According to a report by Anadolu News Agency, the towns were taken without any confrontation with the terrorists, who had already withdrawn.
This news brings to a total of eight, the number of towns to have been taken from the terrorists, who seem to be quickly losing their grip on the countryside.
At mid-night on Friday, reports indicate that the terrorists attacked two towns they have recently lost to the joint Somali army and African Union Mission in Somalia (AMISOM) forces.
According to Garowe Online, about 10 people were killed and up to 23 injured as a result of the rather desperate attacks in Bulo Burde and Buur Dhubo in the Hiran and Gedo districts respectively of south-central Somalia.
Commentators have highlighted on these attacks as evidence of Shabab’s growing weakness.
The group also orchestrated another reprisal attack on a top hotel in Somalia on Saturday.
However, the explosion seem to have been prematurely detonated and only one casualty was reported from the attack, which targeted the Maka Al Mukarama Hotel – one of the foremost lodges in the war-torn country.
The Prime Minister of Somalia, Abdiweli Sheikh Ahmed, on Monday tweeted to announce that deputy ministers will be touring the newly liberated areas to assess the scope of the humanitarian and infrastructural requirements.
Somali officials last week unveiled plans of an impending offensive against the terrorists to liberate several towns in southern and central Somalia from the control of the group.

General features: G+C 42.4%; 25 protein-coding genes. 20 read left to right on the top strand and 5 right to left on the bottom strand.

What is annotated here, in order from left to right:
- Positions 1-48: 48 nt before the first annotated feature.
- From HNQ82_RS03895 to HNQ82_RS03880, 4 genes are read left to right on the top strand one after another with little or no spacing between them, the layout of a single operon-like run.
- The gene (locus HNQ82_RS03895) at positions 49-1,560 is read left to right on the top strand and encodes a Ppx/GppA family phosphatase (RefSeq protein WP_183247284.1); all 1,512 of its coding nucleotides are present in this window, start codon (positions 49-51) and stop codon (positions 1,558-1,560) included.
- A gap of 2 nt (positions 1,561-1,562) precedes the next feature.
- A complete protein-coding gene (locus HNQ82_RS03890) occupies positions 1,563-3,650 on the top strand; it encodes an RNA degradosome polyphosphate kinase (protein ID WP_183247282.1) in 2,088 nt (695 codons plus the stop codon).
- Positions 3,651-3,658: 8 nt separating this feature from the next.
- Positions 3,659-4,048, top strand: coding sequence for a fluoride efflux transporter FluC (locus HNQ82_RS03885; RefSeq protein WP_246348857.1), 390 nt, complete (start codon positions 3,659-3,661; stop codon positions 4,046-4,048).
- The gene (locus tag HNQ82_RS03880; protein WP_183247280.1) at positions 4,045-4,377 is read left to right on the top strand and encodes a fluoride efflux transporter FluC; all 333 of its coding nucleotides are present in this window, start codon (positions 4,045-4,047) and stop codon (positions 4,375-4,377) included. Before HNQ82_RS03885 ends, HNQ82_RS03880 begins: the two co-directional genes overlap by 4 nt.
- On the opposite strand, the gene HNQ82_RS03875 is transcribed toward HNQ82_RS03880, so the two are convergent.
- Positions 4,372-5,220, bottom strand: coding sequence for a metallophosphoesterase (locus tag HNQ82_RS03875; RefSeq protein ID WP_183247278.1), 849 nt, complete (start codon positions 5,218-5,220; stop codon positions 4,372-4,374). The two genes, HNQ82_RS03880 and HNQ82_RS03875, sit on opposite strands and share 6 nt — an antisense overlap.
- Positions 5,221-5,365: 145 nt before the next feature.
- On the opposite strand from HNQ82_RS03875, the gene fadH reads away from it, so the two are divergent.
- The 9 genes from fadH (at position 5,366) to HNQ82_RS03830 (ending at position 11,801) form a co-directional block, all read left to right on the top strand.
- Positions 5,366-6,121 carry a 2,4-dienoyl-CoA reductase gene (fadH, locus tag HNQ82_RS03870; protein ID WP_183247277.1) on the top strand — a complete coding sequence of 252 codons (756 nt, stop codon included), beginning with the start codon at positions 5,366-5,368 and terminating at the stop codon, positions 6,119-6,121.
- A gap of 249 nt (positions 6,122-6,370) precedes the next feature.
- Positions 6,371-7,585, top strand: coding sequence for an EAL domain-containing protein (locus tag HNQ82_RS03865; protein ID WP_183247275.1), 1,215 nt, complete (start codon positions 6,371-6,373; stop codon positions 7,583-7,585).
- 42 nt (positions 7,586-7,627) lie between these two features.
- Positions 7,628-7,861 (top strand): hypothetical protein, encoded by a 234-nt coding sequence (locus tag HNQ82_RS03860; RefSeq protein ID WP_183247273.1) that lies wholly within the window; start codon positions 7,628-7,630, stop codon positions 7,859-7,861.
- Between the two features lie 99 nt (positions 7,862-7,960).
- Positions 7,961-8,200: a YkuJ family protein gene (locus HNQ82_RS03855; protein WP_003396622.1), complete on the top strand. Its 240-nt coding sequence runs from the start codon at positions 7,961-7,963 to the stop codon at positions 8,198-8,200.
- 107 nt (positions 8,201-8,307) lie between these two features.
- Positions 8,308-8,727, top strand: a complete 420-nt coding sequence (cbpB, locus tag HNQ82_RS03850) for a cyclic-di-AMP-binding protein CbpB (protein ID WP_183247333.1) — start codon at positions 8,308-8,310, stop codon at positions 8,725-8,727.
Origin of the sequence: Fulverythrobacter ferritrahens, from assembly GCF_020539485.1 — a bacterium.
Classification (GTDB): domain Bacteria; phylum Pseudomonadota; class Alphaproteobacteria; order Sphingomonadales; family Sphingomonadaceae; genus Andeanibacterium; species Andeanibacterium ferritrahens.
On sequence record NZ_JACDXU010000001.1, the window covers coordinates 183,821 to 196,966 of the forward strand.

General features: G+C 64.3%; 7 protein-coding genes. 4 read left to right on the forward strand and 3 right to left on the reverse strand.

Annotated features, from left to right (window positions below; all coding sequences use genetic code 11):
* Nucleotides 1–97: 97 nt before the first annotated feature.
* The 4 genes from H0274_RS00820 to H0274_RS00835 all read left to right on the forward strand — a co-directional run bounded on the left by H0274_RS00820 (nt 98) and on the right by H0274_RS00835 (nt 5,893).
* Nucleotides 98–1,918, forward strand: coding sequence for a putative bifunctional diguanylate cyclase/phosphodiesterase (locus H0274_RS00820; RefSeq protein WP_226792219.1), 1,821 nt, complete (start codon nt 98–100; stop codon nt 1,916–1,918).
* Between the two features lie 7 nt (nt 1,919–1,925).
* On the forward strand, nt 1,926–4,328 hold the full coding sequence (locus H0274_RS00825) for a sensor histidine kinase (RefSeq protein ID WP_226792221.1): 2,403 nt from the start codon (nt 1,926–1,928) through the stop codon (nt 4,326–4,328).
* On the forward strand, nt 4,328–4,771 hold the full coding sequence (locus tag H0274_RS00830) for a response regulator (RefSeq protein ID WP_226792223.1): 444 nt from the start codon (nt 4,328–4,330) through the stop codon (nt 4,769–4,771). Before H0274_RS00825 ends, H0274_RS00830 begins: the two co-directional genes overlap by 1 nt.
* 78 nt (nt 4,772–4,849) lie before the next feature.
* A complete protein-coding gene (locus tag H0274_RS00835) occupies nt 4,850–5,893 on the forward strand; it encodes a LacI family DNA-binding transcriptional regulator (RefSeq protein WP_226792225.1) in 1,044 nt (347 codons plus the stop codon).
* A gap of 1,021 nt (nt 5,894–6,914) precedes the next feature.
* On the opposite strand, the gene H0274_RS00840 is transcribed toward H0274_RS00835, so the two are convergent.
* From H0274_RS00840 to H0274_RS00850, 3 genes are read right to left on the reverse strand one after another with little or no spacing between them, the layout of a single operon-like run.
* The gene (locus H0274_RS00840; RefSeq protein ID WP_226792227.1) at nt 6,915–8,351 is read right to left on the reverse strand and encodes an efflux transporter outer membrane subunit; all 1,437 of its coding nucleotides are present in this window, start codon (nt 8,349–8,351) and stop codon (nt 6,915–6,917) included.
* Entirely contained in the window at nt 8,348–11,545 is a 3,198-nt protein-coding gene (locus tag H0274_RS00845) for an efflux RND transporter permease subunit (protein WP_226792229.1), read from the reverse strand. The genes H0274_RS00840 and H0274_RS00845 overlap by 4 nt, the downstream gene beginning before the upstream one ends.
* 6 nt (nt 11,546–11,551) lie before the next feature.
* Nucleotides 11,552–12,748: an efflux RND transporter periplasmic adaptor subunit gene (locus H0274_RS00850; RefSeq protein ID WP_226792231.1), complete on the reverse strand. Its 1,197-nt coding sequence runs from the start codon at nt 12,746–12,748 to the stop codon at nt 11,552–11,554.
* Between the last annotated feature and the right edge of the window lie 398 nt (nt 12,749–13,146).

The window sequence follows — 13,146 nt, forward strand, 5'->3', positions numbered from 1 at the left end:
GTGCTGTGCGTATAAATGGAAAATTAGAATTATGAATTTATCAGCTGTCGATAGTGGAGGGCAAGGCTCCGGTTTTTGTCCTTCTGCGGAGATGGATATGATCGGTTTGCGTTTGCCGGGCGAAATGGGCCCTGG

While AMISOM has been key to the newly found peace and stability in Somalia, AMISOM spokesman, Colonel Ali Aden Houmed, today told the media that Somali institutions are currently undergoing capacity building programmes and that AMISOM forces will pull out once the internal stability of the country can be guaranteed by its own security agencies.
“AMISOM appreciates that Somalia’s destiny rests in the hands of its people who can build upon the efforts of AMISOM,” he said.
The Somali government has waged a prolonged war with the al Qaeda linked al Shabab, who have officially been in operation for less than a decade.
Meanwhile, the American government has set a reward of $3 million for information on the whereabouts of three top al Shabab operatives; Abdikadir Mohamed Abdikadir, Jafar and Yasin Kilwe.
Photo by Stuart Price/AU-UN IST/AFP: AMISOM officers tour parts of the Hiran region in 2012.